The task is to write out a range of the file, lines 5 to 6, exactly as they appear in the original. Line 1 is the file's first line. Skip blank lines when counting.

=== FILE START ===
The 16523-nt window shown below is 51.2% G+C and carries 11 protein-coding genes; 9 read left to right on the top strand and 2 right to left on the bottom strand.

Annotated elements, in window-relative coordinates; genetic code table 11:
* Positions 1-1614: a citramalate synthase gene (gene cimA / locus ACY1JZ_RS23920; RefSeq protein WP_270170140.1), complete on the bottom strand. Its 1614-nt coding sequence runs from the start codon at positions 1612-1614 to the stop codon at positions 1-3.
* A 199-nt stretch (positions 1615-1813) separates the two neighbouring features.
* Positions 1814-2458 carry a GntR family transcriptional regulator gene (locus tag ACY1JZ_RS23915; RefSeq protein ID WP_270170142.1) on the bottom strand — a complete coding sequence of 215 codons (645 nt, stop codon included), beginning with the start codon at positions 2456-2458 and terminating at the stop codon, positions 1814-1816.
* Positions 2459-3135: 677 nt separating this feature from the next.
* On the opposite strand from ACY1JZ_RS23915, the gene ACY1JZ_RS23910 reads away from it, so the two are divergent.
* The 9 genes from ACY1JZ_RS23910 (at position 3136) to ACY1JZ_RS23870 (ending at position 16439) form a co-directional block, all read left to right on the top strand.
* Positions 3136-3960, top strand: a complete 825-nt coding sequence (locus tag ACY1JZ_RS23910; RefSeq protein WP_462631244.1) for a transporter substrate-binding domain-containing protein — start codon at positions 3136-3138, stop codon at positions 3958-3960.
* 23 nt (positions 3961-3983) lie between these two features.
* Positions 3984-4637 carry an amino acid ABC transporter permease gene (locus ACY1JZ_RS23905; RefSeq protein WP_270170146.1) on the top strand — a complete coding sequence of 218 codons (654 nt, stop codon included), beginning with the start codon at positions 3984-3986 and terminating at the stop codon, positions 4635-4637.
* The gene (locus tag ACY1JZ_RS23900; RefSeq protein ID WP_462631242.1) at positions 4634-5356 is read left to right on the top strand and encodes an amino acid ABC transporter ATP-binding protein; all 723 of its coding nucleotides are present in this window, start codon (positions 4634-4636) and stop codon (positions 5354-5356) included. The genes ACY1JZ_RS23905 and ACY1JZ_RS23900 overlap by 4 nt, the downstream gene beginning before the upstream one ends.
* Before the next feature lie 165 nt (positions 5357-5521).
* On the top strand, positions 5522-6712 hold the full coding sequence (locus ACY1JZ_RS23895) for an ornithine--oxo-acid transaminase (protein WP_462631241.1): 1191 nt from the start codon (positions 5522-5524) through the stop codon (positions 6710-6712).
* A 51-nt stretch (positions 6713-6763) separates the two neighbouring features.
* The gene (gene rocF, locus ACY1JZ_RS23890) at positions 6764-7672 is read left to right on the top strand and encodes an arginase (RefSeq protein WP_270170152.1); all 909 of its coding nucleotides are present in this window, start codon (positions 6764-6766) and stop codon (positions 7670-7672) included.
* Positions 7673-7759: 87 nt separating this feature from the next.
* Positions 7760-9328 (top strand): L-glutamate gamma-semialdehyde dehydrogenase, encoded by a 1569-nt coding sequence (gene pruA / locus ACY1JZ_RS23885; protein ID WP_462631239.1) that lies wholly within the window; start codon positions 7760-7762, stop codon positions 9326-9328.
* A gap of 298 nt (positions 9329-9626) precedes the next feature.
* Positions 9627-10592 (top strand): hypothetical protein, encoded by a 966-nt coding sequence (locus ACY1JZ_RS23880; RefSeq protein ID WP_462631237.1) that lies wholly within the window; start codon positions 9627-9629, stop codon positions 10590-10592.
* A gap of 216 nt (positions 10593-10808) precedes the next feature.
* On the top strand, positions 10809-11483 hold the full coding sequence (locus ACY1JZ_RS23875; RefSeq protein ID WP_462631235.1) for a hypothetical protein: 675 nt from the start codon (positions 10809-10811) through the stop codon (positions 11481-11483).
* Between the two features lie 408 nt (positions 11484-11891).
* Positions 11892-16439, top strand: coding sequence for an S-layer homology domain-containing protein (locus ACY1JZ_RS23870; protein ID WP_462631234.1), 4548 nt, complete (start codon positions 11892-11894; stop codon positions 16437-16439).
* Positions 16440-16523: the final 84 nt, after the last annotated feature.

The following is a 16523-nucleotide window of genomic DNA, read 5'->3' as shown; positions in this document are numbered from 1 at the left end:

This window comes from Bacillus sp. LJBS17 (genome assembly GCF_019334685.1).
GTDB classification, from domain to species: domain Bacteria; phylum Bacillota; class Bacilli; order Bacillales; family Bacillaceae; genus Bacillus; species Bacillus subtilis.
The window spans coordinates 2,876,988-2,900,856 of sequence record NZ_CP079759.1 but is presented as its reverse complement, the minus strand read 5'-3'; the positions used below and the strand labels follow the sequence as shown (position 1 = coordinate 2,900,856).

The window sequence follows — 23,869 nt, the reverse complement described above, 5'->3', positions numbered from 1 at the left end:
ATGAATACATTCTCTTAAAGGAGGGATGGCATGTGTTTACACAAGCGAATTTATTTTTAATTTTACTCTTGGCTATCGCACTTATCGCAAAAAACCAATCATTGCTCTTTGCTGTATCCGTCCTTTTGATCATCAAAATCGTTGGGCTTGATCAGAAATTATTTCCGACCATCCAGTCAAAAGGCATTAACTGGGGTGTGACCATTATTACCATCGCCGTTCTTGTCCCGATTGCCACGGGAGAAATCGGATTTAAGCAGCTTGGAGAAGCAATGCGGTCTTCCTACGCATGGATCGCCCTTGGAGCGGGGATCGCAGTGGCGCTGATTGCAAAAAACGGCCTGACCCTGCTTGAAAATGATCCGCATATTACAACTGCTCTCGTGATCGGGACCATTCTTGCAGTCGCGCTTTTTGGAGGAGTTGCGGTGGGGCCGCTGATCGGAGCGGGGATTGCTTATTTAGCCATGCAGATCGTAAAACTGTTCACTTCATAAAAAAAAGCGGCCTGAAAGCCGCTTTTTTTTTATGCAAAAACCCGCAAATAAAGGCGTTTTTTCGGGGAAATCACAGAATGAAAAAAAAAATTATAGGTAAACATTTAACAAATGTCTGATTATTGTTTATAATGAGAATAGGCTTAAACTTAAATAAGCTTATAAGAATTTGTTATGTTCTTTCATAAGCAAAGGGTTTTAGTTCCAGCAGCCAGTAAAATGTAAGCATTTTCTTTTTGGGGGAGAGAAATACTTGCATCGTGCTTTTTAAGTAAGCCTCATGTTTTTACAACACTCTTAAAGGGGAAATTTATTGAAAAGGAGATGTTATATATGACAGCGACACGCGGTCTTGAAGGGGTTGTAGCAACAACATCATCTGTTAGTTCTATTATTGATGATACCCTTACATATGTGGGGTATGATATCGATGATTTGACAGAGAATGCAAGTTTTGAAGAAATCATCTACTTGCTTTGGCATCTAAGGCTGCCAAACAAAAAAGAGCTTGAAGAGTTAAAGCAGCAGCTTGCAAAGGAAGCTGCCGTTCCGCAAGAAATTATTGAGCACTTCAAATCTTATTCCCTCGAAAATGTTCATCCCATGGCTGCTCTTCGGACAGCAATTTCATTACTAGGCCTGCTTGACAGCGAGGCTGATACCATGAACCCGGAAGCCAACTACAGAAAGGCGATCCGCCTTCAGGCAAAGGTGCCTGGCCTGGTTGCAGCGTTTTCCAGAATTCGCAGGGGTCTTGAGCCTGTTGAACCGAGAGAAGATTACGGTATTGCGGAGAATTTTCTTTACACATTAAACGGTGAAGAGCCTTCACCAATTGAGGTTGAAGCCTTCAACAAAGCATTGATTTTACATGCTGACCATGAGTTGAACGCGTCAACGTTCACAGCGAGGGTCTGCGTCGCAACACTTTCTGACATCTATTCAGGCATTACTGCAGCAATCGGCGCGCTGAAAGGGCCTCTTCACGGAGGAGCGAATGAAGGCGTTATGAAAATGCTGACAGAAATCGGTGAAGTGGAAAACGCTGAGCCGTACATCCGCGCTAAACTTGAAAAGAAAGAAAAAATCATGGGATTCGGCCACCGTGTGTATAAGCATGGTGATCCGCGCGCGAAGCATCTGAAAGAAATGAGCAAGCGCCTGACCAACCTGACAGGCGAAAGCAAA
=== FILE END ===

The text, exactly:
* Positions 1814-2458 carry a GntR family transcriptional regulator gene (locus tag ACY1JZ_RS23915; RefSeq protein ID WP_270170142.1) on the bottom strand — a complete coding sequence of 215 codons (645 nt, stop codon included), beginning with the start codon at positions 2456-2458 and terminating at the stop codon, positions 1814-1816.
* Positions 2459-3135: 677 nt separating this feature from the next.